The current federal estate tax exemption, that is, the value of property that a person may possess at death without incurring federal estate tax, is currently $11.4 million, $22.8 million per couple. The author vividly recalls a time when that exemption was only $600,000, or $1.2 million per couple. In that unhappy time, a bit of family land, a modest pension, and some life insurance could push a person into having to engage in estate planning with an eye toward tax savings. Frequently, this was a frustrating and expensive process, as individuals were forced to confront estate planning documents which, at times, were nearly incomprehensible and which often forced people to adopt plans that did not always match their personal goals.
Fortunately, the existing large exemption means that most people can now focus exclusively on their planning desires.
The purpose of this article is to address several issues that individuals should focus on before visiting with their advisors to begin the estate planning process.
We find that often the most critical — and the least adequately considered — issue in estate planning has to do with proper planning for minor children. All of the following need to be carefully considered in proceeding with an estate plan which features minor children.
Bequests for Minor Children.
Many people address their estate plan according to the following paradigm: a husband and wife, who leaves everything to the other on the death of the first to die, and in the event of a common disaster or on the death of the second to die, everything to the children. Problems arise when one considers that leaving valuable or substantial gifts to minor or even naïve children may, for a variety of reasons, represent inadequate asset protection and, much more significantly, a child inheriting too much, too soon. Such a situation can present a substantial disincentive for a desirable education and an established work ethic. For this reason, it’s frequently preferable to leave children bequests in trust. In addressing this matter, one should consider the identity and experience of the trustee; events, whether presented by the vicissitudes of life or by the passage of time, will require a distribution of assets; and the disposition of trust assets, if a beneficiary dies or becomes disabled before his or her share of the trust, would otherwise become distributable. Further, one should consider substitute or successor trustees in case the trustee initially named becomes disabled or passes away during the term of the trust. Of course, it’s a good idea to discuss the potential trusteeship with the person to be named as trustee to be sure that she is up for the task, both as to her experience with asset management and her ability- and willingness- to refuse an improper distribution request.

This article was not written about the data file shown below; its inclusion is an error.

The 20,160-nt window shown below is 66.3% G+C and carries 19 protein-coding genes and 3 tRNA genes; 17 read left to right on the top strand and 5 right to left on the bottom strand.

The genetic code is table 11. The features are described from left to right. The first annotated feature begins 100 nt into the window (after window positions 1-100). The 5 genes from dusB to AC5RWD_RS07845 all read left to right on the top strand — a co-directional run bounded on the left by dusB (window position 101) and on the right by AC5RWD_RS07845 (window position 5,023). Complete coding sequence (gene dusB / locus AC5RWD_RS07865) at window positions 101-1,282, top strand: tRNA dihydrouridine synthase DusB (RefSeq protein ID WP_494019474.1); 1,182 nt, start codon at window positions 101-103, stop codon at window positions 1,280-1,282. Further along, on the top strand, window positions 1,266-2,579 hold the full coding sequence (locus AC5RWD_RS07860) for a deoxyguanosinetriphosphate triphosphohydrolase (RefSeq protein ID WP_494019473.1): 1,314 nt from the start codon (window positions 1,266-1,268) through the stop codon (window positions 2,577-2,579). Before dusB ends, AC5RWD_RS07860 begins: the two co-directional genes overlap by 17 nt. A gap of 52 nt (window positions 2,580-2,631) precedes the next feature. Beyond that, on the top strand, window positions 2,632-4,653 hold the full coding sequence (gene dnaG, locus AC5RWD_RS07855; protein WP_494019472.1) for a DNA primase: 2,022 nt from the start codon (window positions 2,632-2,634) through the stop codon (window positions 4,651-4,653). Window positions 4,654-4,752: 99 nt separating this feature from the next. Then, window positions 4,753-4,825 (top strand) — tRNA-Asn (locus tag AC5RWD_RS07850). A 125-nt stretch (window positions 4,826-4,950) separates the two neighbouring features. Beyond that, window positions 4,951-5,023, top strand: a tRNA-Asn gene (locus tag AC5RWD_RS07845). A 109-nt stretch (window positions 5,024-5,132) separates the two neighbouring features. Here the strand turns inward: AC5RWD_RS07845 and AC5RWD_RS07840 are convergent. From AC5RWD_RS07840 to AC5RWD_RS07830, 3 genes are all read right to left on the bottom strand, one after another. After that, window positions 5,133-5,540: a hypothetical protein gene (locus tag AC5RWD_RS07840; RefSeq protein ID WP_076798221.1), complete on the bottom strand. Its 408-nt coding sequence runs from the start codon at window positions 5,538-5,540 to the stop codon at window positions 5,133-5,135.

Address Guardianship Issues Sufficiently.
We are all aware that we should appoint a guardian to take care of our children if we die while our children are still minors. The choice of guardian should always be discussed in detail with the person who is chosen to be the guardian. Further — and this is of critical importance –your will should provide a bequest to the guardian(s) to compensate them for what may be considerable expenses, including food, clothing, and shelter needs, that the guardian(s) will face upon assuming this critical duty.
Blended Families Create Complexity.
Many people desiring to enter into the estate planning process are in their second or third marriage and have children from previous marriages. Each of those children can possess markedly different characteristics when it comes to education, life experience, and financial abilities. Careful consideration must be given to achieving flexibility and, especially, not only fairness but also the appearance of fairness. If you find yourself in this situation, be prepared to spend time and effort in coming up with a plan that is workable and achievable within the bounds of your marriage and your relationships with your own and each other’s children.
Remember that Your Plan is Your Plan.
Frequently, we see people get tied in knots because they don’t want to hurt others’ feelings. None of us can please everyone. While it is always wise to try and consider the ultimate emotional effects of any particular plan, remember that your assets and your desires are of utmost importance in your planning process. Before doing much in-depth planning at all, step back and consider what you, after years of work and devotion to your family, want to achieve in your plan. Without addressing such high-level issues, dealing with matters such as those discussed above can create anxiety and unpleasantness which can derail the planning process.
The enhanced federal estate tax exemption signifies that most of us need not consider estate taxes when engaging in our estate plans. This leaves most of us free to consider what is important to us and how we want our beneficiaries treated. As discussed above, even that simplified focus features decisions which require considerable thought and reflection.